Trump Will Be in U.K. on Day Brexit Vote Result Is Announced

  • Visit is for opening of Turnberry golf resort in Scotland
  • Trip comes after clashes with U.K. politicians on Muslim ban

Republican presidential candidate Donald Trump speaks at a news conference at Trump Tower on May 31, in New York City.

Photographer: Spencer Platt/Getty Images

Donald Trump will visit the U.K. on the day the result of the country’s referendum on European Union membership is announced, after clashing with Prime Minister David Cameron last year over a campaign proposal to ban Muslims from entering the U.S. The trip, though, is for golf rather than politics.

The presumptive Republican nominee for president will attend the official opening ceremony for the Turnberry resort he owns on the west coast of Scotland on June 24. The golf club’s public-relations company said his schedule is still being finalized. The final result of the vote on a so-called Brexit is due to be announced at about breakfast time after an all-night count, according to the U.K.’s Electoral Commission.

The date of the ceremony was set before the referendum was scheduled, according to Lisa McGhee, a spokeswoman for the course. Trump has spoken out in favor of Brexit, telling Fox News last month that Britain would be “better off” out of the EU.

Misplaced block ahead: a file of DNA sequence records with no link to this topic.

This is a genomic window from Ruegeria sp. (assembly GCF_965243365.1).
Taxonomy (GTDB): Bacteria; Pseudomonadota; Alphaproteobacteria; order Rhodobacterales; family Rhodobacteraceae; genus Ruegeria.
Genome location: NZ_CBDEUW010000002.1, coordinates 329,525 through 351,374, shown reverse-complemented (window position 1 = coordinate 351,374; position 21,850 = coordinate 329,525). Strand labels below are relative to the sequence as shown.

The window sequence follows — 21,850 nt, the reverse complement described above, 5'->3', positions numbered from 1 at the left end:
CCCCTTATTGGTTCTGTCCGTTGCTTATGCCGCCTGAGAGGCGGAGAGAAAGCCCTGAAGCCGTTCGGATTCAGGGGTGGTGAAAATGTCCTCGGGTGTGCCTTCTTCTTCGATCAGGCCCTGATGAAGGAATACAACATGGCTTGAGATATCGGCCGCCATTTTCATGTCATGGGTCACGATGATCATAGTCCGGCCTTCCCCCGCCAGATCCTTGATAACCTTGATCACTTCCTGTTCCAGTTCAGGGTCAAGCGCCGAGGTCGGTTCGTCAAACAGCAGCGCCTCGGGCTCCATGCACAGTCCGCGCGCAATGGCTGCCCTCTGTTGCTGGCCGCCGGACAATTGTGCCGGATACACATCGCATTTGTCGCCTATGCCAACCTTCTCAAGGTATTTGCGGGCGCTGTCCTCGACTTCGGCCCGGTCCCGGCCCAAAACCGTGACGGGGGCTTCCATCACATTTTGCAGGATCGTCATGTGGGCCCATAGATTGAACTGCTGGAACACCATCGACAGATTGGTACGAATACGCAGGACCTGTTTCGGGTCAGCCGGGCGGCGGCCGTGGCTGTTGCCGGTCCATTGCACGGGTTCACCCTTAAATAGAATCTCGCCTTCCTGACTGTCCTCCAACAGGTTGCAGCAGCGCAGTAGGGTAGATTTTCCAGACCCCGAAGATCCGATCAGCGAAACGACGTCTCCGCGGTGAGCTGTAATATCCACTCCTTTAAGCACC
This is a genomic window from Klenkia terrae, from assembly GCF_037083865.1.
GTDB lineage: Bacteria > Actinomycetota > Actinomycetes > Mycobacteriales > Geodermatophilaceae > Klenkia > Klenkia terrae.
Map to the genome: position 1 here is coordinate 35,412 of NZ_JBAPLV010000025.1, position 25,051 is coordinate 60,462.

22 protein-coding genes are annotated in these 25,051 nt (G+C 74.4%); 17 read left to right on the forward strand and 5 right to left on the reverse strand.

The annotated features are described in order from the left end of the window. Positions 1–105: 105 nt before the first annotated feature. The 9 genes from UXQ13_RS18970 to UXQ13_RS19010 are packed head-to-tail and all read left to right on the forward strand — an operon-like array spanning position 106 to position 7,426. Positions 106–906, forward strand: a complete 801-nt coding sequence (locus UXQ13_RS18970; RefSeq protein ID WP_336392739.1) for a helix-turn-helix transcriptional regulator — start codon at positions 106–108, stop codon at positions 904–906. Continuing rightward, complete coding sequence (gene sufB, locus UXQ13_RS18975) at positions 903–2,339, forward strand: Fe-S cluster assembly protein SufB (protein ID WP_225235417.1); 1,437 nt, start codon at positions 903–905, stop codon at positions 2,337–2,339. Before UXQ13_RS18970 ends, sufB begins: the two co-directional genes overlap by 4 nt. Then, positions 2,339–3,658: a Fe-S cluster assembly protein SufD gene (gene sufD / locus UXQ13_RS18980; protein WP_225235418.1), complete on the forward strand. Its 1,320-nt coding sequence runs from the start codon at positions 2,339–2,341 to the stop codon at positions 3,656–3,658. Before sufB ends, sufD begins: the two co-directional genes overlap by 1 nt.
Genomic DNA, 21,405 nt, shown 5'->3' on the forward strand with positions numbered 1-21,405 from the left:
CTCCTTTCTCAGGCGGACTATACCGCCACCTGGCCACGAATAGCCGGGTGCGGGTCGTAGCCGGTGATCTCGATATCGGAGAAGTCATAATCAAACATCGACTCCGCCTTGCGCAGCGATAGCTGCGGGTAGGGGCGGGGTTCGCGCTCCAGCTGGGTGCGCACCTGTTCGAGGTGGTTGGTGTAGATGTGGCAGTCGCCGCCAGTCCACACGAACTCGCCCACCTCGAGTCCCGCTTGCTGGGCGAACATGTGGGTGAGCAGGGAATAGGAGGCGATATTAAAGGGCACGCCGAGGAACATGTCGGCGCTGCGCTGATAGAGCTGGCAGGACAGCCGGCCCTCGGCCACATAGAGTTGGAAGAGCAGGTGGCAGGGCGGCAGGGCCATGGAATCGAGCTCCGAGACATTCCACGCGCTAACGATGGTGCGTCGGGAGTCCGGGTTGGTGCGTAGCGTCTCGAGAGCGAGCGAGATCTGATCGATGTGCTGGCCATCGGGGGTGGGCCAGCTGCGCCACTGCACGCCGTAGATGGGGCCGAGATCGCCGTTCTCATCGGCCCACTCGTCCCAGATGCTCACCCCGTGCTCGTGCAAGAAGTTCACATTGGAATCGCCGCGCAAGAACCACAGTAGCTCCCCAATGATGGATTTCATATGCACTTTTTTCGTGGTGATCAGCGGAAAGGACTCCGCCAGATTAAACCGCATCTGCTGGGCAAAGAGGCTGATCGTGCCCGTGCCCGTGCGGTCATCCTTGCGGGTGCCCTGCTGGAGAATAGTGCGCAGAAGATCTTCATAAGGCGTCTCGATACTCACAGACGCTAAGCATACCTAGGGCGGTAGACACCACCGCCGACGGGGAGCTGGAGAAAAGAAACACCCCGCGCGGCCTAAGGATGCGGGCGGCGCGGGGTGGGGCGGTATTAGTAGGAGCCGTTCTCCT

Trump’s love of his mother’s home of Scotland has been overshadowed of late by the rhetoric crossing back and forth over the Atlantic during his presidential campaign. Cameron called the proposal on Muslims “divisive, stupid and wrong,” while Scottish First Minister Nicola Sturgeon stripped Trump of his role as a business ambassador for Scotland.

Trump first said last month he’s unlikely to have a good relationship with Cameron before going back on those comments and calling the premier “a nice guy.” The prime minister said on Friday he would be happy to meet up if the candidate visits before the U.S election. Cameron said the “special relationship” between Britain and the U.S. will survive whoever is president or prime minister.

Trump, whose mother came from the Isle of Lewis, has been involved in developing Scottish golf resorts for almost a decade. He fought with local residents and rural planners over his complex in Aberdeenshire before taking legal action over off-shore wind turbines championed by the Scottish government.

Turnberry has been less controversial. Trump bought the club in 2014 before selling off its fixtures and fittings and renovating it. The refurbishment includes upgrades to 103 guest rooms, suites and a lighthouse turned into a presidential suite.

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